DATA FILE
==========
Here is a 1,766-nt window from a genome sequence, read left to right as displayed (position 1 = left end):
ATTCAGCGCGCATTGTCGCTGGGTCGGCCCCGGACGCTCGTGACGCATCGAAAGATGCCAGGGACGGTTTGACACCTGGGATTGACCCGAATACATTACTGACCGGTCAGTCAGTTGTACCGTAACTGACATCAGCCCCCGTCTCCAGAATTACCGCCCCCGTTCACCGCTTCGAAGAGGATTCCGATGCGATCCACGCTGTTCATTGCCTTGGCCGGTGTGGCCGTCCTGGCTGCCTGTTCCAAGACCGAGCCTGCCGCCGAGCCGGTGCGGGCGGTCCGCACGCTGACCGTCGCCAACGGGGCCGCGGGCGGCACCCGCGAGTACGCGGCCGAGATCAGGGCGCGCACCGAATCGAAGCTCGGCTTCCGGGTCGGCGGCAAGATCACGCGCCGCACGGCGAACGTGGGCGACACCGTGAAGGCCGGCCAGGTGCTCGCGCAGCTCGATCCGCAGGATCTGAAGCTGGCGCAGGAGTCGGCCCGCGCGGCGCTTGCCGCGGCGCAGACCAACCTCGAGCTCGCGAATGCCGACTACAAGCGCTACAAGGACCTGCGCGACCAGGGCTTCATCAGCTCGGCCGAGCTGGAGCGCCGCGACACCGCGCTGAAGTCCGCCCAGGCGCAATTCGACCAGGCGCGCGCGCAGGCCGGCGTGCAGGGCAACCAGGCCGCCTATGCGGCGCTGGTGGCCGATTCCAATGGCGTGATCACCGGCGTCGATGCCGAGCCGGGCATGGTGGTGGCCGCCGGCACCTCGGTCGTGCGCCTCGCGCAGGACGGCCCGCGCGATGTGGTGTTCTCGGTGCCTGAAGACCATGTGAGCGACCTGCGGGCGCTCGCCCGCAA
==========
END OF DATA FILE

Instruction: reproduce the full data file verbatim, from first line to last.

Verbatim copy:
Here is a 1,766-nt window from a genome sequence, read left to right as displayed (position 1 = left end):
ATTCAGCGCGCATTGTCGCTGGGTCGGCCCCGGACGCTCGTGACGCATCGAAAGATGCCAGGGACGGTTTGACACCTGGGATTGACCCGAATACATTACTGACCGGTCAGTCAGTTGTACCGTAACTGACATCAGCCCCCGTCTCCAGAATTACCGCCCCCGTTCACCGCTTCGAAGAGGATTCCGATGCGATCCACGCTGTTCATTGCCTTGGCCGGTGTGGCCGTCCTGGCTGCCTGTTCCAAGACCGAGCCTGCCGCCGAGCCGGTGCGGGCGGTCCGCACGCTGACCGTCGCCAACGGGGCCGCGGGCGGCACCCGCGAGTACGCGGCCGAGATCAGGGCGCGCACCGAATCGAAGCTCGGCTTCCGGGTCGGCGGCAAGATCACGCGCCGCACGGCGAACGTGGGCGACACCGTGAAGGCCGGCCAGGTGCTCGCGCAGCTCGATCCGCAGGATCTGAAGCTGGCGCAGGAGTCGGCCCGCGCGGCGCTTGCCGCGGCGCAGACCAACCTCGAGCTCGCGAATGCCGACTACAAGCGCTACAAGGACCTGCGCGACCAGGGCTTCATCAGCTCGGCCGAGCTGGAGCGCCGCGACACCGCGCTGAAGTCCGCCCAGGCGCAATTCGACCAGGCGCGCGCGCAGGCCGGCGTGCAGGGCAACCAGGCCGCCTATGCGGCGCTGGTGGCCGATTCCAATGGCGTGATCACCGGCGTCGATGCCGAGCCGGGCATGGTGGTGGCCGCCGGCACCTCGGTCGTGCGCCTCGCGCAGGACGGCCCGCGCGATGTGGTGTTCTCGGTGCCTGAAGACCATGTGAGCGACCTGCGGGCGCTCGCCCGCAA